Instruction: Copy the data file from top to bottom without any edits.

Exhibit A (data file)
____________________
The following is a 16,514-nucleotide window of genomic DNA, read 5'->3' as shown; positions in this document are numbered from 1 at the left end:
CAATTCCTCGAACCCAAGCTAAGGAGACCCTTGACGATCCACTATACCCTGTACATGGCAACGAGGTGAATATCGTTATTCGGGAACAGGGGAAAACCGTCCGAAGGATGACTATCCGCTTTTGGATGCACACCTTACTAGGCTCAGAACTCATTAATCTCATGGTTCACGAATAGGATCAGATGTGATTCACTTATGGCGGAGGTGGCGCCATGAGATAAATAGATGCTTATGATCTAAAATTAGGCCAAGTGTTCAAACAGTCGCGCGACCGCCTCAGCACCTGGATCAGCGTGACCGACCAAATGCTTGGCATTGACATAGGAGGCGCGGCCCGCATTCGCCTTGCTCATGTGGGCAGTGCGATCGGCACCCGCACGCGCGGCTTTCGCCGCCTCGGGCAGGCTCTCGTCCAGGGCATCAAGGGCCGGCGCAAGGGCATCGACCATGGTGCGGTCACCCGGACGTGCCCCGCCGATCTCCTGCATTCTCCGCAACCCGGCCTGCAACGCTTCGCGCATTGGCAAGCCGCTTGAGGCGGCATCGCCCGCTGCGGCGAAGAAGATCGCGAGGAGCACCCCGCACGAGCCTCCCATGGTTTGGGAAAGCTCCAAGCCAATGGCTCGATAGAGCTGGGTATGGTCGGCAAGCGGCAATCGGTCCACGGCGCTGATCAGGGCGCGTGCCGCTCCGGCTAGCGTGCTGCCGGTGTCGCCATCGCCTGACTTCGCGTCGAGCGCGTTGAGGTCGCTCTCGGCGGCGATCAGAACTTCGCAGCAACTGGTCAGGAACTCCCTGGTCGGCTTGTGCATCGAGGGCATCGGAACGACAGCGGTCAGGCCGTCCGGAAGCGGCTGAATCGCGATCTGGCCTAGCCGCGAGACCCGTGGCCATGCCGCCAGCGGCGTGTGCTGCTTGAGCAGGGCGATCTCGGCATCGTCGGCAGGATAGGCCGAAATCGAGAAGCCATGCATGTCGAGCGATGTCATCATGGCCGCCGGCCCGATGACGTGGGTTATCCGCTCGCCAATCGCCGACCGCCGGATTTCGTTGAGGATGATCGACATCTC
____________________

The following is a 16,514-nucleotide window of genomic DNA, read 5'->3' as shown; positions in this document are numbered from 1 at the left end:
CAATTCCTCGAACCCAAGCTAAGGAGACCCTTGACGATCCACTATACCCTGTACATGGCAACGAGGTGAATATCGTTATTCGGGAACAGGGGAAAACCGTCCGAAGGATGACTATCCGCTTTTGGATGCACACCTTACTAGGCTCAGAACTCATTAATCTCATGGTTCACGAATAGGATCAGATGTGATTCACTTATGGCGGAGGTGGCGCCATGAGATAAATAGATGCTTATGATCTAAAATTAGGCCAAGTGTTCAAACAGTCGCGCGACCGCCTCAGCACCTGGATCAGCGTGACCGACCAAATGCTTGGCATTGACATAGGAGGCGCGGCCCGCATTCGCCTTGCTCATGTGGGCAGTGCGATCGGCACCCGCACGCGCGGCTTTCGCCGCCTCGGGCAGGCTCTCGTCCAGGGCATCAAGGGCCGGCGCAAGGGCATCGACCATGGTGCGGTCACCCGGACGTGCCCCGCCGATCTCCTGCATTCTCCGCAACCCGGCCTGCAACGCTTCGCGCATTGGCAAGCCGCTTGAGGCGGCATCGCCCGCTGCGGCGAAGAAGATCGCGAGGAGCACCCCGCACGAGCCTCCCATGGTTTGGGAAAGCTCCAAGCCAATGGCTCGATAGAGCTGGGTATGGTCGGCAAGCGGCAATCGGTCCACGGCGCTGATCAGGGCGCGTGCCGCTCCGGCTAGCGTGCTGCCGGTGTCGCCATCGCCTGACTTCGCGTCGAGCGCGTTGAGGTCGCTCTCGGCGGCGATCAGAACTTCGCAGCAACTGGTCAGGAACTCCCTGGTCGGCTTGTGCATCGAGGGCATCGGAACGACAGCGGTCAGGCCGTCCGGAAGCGGCTGAATCGCGATCTGGCCTAGCCGCGAGACCCGTGGCCATGCCGCCAGCGGCGTGTGCTGCTTGAGCAGGGCGATCTCGGCATCGTCGGCAGGATAGGCCGAAATCGAGAAGCCATGCATGTCGAGCGATGTCATCATGGCCGCCGGCCCGATGACGTGGGTTATCCGCTCGCCAATCGCCGACCGCCGGATTTCGTTGAGGATGATCGACATCTC